Dreamworld a "ghost town" as rides remain shut down
IT should have been one of the biggest days of the year at Dreamworld, but two months after the death of four patrons, the theme park was a virtual ghost town yesterday, with a poor crowd and continuing safety audits.
The fallout from the deaths of Cindy Low, Kate Goodchild, Luke Dorsett and Roozi Araghi is unabated for owner Ardent Leisure.
It has failed to recapture crowds, despite slashing ticket prices, offering free meals to kids, extended season passes and longer operating hours.
One-day tickets, which are usually $95 for adults, were down to $75 yesterday, while children were $55, down from $65, and the operating hours were extended from 5pm to 9pm.
Ardent Leisure also offered to extend season passes by six months and provide evening shows featuring "The Fire Machine" spectacular until January 15 in an effort to lure back patrons.
Unfortunately, the offers have done little to draw the crowds, with The Courier-Mail yesterday finding segments of the theme park deserted, multiple ride closures, and minimal queuing during what is usually peak trading season.
Many of the "thrill rides" remained closed for further safety audits, weeks after the theme park officially reopened on December 10, with only The Claw, BuzzSaw, Pandamonium, and Mick Doohan's Motocoaster in operation yesterday.
With the closure of five of the nine thrill rides, including crowd favourites the Tower of Terror and Giant Drop, increased waiting times were expected, but many park visitors said they barely had to wait at all.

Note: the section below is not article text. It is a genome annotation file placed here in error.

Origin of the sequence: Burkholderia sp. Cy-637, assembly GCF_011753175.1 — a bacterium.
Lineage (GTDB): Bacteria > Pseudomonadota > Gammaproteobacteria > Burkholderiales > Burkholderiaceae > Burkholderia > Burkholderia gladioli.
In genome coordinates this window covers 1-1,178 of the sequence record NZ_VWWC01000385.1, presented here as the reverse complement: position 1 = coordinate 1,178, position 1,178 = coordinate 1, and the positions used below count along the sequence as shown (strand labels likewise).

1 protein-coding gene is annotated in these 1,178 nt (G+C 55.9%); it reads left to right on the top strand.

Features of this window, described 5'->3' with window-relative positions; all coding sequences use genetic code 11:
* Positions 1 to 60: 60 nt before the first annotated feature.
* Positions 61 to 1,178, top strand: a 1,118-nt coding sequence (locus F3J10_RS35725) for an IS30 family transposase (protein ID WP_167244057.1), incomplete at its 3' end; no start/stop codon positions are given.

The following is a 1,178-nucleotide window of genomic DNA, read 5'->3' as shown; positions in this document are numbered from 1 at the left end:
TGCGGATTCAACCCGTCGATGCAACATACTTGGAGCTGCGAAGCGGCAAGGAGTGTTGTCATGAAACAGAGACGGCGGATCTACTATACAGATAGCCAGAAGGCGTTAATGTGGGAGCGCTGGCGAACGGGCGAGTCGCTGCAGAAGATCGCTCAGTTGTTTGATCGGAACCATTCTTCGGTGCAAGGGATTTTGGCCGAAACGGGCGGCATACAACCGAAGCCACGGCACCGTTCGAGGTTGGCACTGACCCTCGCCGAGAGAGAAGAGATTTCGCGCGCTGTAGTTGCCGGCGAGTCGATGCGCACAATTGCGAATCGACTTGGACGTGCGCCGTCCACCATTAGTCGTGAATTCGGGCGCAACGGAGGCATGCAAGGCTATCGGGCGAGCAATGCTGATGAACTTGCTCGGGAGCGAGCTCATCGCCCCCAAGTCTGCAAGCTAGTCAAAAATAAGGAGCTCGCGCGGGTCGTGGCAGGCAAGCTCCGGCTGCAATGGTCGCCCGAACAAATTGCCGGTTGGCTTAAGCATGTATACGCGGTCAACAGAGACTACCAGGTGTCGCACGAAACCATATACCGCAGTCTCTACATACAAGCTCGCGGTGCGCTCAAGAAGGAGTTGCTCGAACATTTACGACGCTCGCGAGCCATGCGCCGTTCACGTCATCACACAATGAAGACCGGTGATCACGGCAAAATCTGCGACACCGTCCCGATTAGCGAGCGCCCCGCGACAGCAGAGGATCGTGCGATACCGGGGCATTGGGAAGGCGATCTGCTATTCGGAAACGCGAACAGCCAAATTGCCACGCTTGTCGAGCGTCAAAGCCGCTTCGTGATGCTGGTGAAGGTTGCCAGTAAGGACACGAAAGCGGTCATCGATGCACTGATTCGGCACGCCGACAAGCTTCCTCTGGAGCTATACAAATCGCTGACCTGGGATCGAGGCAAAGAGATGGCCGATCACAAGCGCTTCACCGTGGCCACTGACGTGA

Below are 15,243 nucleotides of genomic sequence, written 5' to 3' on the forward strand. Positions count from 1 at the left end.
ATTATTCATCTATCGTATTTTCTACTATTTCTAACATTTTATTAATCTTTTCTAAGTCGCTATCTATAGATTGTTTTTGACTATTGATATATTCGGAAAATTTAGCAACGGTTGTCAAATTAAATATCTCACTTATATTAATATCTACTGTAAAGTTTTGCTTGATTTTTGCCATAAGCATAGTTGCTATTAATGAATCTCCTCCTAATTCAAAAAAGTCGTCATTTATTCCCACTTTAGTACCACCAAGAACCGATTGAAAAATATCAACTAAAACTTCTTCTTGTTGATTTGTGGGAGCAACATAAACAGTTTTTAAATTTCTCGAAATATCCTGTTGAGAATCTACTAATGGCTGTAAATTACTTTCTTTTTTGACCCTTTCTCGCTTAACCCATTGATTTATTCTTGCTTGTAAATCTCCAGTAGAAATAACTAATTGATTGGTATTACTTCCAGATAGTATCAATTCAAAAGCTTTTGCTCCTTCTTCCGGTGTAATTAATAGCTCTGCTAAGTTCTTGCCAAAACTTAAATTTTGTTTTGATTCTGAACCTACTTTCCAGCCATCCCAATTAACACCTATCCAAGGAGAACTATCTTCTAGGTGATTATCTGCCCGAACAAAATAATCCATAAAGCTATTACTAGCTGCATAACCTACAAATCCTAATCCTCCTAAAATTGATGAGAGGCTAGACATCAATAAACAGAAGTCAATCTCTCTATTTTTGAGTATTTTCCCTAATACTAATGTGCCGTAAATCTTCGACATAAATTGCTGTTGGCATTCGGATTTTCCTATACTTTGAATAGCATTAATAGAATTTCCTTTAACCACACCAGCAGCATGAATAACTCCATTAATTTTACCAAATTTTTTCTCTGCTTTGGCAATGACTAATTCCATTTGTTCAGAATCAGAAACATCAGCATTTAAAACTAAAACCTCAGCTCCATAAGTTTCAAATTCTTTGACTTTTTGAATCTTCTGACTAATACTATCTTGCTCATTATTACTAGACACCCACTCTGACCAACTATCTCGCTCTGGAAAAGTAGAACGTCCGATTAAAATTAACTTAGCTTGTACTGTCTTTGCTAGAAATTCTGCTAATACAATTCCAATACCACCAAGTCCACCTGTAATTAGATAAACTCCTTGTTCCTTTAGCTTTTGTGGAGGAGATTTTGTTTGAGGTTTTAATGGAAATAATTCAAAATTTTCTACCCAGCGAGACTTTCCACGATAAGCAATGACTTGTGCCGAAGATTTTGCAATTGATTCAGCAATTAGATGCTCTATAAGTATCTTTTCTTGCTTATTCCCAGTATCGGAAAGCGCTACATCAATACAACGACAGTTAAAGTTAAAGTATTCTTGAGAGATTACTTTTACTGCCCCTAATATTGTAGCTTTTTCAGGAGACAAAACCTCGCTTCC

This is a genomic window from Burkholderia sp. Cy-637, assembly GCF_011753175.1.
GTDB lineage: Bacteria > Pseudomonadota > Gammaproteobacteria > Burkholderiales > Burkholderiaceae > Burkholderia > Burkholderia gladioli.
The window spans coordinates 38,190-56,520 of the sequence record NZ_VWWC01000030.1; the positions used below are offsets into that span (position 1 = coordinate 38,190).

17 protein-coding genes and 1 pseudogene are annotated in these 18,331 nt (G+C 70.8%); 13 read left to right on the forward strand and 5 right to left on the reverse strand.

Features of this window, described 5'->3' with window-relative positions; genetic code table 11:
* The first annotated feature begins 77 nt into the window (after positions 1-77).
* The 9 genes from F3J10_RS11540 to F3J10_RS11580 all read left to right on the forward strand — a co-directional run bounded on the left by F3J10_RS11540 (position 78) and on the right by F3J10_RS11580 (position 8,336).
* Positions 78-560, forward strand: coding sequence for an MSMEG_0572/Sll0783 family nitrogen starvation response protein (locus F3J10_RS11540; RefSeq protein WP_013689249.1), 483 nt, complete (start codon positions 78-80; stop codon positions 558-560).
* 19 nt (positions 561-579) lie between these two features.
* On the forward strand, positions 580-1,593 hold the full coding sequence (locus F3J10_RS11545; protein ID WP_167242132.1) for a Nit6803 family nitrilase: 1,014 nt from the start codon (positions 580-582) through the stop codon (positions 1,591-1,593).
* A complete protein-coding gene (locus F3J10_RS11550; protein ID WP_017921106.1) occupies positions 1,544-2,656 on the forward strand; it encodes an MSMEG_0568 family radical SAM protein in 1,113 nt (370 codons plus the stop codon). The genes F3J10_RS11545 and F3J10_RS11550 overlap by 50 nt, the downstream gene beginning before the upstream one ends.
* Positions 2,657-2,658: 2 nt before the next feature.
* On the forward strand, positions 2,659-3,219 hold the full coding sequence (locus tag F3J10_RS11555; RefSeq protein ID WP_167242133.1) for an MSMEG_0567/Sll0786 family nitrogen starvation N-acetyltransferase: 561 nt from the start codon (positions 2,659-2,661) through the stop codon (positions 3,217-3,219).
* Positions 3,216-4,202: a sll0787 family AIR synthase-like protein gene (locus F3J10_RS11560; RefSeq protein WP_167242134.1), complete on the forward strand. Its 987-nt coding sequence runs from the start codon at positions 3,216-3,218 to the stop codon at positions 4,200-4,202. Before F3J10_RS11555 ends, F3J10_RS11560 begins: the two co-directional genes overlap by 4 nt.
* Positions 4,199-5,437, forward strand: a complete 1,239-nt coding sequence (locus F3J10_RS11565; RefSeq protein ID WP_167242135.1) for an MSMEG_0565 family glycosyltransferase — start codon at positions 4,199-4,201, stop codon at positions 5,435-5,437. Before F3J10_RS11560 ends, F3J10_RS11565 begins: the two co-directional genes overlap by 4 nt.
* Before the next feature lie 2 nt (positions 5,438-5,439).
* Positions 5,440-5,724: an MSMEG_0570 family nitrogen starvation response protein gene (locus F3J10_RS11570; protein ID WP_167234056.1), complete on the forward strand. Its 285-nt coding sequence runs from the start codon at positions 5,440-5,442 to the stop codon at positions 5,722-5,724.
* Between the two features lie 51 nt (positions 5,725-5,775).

Season-pass holder Samantha Edwards and her family said the park was "practically empty" compared with this time last year.
"It was a very, very quiet day," Ms Edwards said.
"Even with most of the rides still shut, we didn't have to line up for more than five minutes on any given ride. It's very unusual given the time of year."
Ms Edwards said her family was able to walk onto most rides and see a number of shows without having to join long queues.
"My only complaint would be the ride closures," she said.
"We were looking forward to trying out most of the thrill rides, only to find that they were closed. But I am glad they are taking every safety precaution."
Dreamworld and Ardent Leisure declined requests for crowd numbers and revenue figures over the holiday period but it is understood the park lost more than $7 million in takings while it was closed in November.
Rival theme parks Movie World and Sea World were yesterday overflowing with patrons on the New Year's Day public holiday.
Operator Village Roadshow said crowd numbers were "solid" and waiting times for flagship rides such as the Scooby-doo Spooky Coaster and the Arkham Asylum were in excess of an hour.
"Village Roadshow Theme Parks is experiencing a solid school holidays period, with Warner Bros. Movie World, Sea World and Wet'n'Wild Gold Coast operating with extended hours throughout the period," a spokesman said.
At many points, even the lines to buy food and drink were longer at Movie World and Sea World than the lines for rides at Dreamworld.
Movie World season-pass member Renee Budden said the Dreamworld tragedy would not deter her from attending.
"If anything, I think the park would be safer than ever before," she said.
"They have undergone that many safety audits and have kept their rides closed … another tragedy would be extremely unlikely."
Sea World patron Bianca Burgess, 28, said her family, visiting from Bowen, had not been to Dreamworld as they had a young daughter, but would like to go in the future.
"I don't think Lexie is big enough for a lot of rides there yet," she said. "In the future we will surely go and try out the rides.
"It was a tragedy what happened, but it would be a shame to see it go.
"It's good having all three theme parks as they each offer variety and something different for everybody."